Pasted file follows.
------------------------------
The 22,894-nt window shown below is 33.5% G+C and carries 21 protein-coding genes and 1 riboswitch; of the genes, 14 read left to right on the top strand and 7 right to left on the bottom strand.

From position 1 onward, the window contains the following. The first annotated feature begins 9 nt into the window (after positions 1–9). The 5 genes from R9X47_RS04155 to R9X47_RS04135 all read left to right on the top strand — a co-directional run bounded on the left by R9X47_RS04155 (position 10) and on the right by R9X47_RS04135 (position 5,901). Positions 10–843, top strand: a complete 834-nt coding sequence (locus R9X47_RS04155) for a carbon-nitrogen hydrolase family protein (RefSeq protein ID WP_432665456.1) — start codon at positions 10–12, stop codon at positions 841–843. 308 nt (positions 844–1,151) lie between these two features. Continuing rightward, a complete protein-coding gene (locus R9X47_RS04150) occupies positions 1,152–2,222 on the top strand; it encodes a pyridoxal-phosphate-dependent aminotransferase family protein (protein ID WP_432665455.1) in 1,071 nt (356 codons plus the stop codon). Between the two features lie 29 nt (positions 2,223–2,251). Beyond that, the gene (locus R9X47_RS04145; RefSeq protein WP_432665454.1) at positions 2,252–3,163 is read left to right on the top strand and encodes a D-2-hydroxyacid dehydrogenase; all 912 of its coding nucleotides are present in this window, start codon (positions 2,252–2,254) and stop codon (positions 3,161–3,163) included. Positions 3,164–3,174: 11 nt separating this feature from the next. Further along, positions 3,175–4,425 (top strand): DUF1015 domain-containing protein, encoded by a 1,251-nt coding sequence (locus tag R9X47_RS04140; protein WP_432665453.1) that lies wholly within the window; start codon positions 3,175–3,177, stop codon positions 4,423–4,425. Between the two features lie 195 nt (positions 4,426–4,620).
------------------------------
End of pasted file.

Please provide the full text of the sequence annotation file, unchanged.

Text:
The 22,894-nt window shown below is 33.5% G+C and carries 21 protein-coding genes and 1 riboswitch; of the genes, 14 read left to right on the top strand and 7 right to left on the bottom strand.

From position 1 onward, the window contains the following. The first annotated feature begins 9 nt into the window (after positions 1–9). The 5 genes from R9X47_RS04155 to R9X47_RS04135 all read left to right on the top strand — a co-directional run bounded on the left by R9X47_RS04155 (position 10) and on the right by R9X47_RS04135 (position 5,901). Positions 10–843, top strand: a complete 834-nt coding sequence (locus R9X47_RS04155) for a carbon-nitrogen hydrolase family protein (RefSeq protein ID WP_432665456.1) — start codon at positions 10–12, stop codon at positions 841–843. 308 nt (positions 844–1,151) lie between these two features. Continuing rightward, a complete protein-coding gene (locus R9X47_RS04150) occupies positions 1,152–2,222 on the top strand; it encodes a pyridoxal-phosphate-dependent aminotransferase family protein (protein ID WP_432665455.1) in 1,071 nt (356 codons plus the stop codon). Between the two features lie 29 nt (positions 2,223–2,251). Beyond that, the gene (locus R9X47_RS04145; RefSeq protein WP_432665454.1) at positions 2,252–3,163 is read left to right on the top strand and encodes a D-2-hydroxyacid dehydrogenase; all 912 of its coding nucleotides are present in this window, start codon (positions 2,252–2,254) and stop codon (positions 3,161–3,163) included. Positions 3,164–3,174: 11 nt separating this feature from the next. Further along, positions 3,175–4,425 (top strand): DUF1015 domain-containing protein, encoded by a 1,251-nt coding sequence (locus tag R9X47_RS04140; protein WP_432665453.1) that lies wholly within the window; start codon positions 3,175–3,177, stop codon positions 4,423–4,425. Between the two features lie 195 nt (positions 4,426–4,620).